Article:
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What are the pros and cons of a crypto business account?
IMPORTANT NOTICE: This article does not constitute financial advice and is for informational purposes only. Businesses should be sure to do their own research before opening a cryptocurrency exchange account.
In the current environment of ultra-low interest rates, businesses are beginning to look outside the traditional banking system for alternative ways to store their assets. As a result, allocating to digital asset strategies is becoming a popular way to grow a company's wealth, diversify its asset base, and earn strong passive income.
Crypto exchanges and decentralized finance (DeFi) protocols have caught on to this trend, and many now offer competitive annual interest rates on cryptocurrency business accounts. These allow a business to hold a variety of digital assets, including stablecoins: cryptocurrencies pegged to fiat currencies, such as USD Coin (USDC) and USD Tether (USDT), which are pegged to the US dollar.
These corporate crypto accounts offer annual interest rates so far ahead of those available from traditional business account providers, that it’s no wonder companies are increasingly finding this option attractive. For example, Yield App offers a high yield business account that delivers annual rates of up to 18% - 36 times the interest rates offered by the highest yielding traditional business savings account in the US, for example, which currently pays 0.5%.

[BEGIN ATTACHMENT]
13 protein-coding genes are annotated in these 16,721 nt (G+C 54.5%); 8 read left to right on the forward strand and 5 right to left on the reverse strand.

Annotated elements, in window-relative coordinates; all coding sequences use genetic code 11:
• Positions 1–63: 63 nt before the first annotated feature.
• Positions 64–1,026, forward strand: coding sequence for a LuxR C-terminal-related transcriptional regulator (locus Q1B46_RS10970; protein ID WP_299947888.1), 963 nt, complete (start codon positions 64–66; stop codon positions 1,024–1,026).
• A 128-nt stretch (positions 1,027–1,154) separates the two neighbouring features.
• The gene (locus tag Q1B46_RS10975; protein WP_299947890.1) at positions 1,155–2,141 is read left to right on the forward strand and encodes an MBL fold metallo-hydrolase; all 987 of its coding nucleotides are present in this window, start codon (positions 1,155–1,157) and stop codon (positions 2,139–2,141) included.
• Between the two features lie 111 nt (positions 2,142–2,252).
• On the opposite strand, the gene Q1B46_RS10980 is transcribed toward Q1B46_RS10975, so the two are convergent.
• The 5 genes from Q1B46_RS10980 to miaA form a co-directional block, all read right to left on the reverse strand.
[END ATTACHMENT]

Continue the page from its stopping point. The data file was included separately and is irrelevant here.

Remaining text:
For a business owner, such yields may sound like a dream come true. But, as with any financial decision, it’s important to conduct thorough research and weigh up the pros and cons before opening a digital asset business account. In this blog, we will take a look at the key advantages and disadvantages of a digital asset account for business owners.
Pros of a crypto business account
Potential for high returns
A key attraction of allocating to digital assets is the potential for huge gains during boom markets. For example, the price of Ethereum has risen 672.5% in the past year to July 25, 2021 (according to CoinGecko). Holding digital assets for relatively long time periods (a year or more) can help businesses take advantage of this while smoothing out the inherent volatility, as digital asset prices can fluctuate wildly in the shorter term.
The attractive interest rates available from DeFi (as already mentioned above) blow anything offered by a traditional business savings account out of the water. As such, a digital asset business account could be a great way for companies to store their assets and gain attractive passive income.
In June 2021, the US reported its inflation figure had jumped to 5.4% year-on-year, while prices have also been rising at a faster pace in other parts of the world as a result of the economic recovery from the coronavirus pandemic. This environment is particularly difficult for those looking to save and preserve their wealth, as traditional savings rates don’t even come close to beating inflation. DeFi can come to the rescue with interest rates that are often 10% or above, comfortably beating inflation rates across the developed world.
Since digital asset transactions happen on incorruptible blockchains, each transaction is recorded in a public ledger and cannot be changed once confirmed. Having a record of all transactions can help businesses be more transparent and keep track of their operations in simple digital format.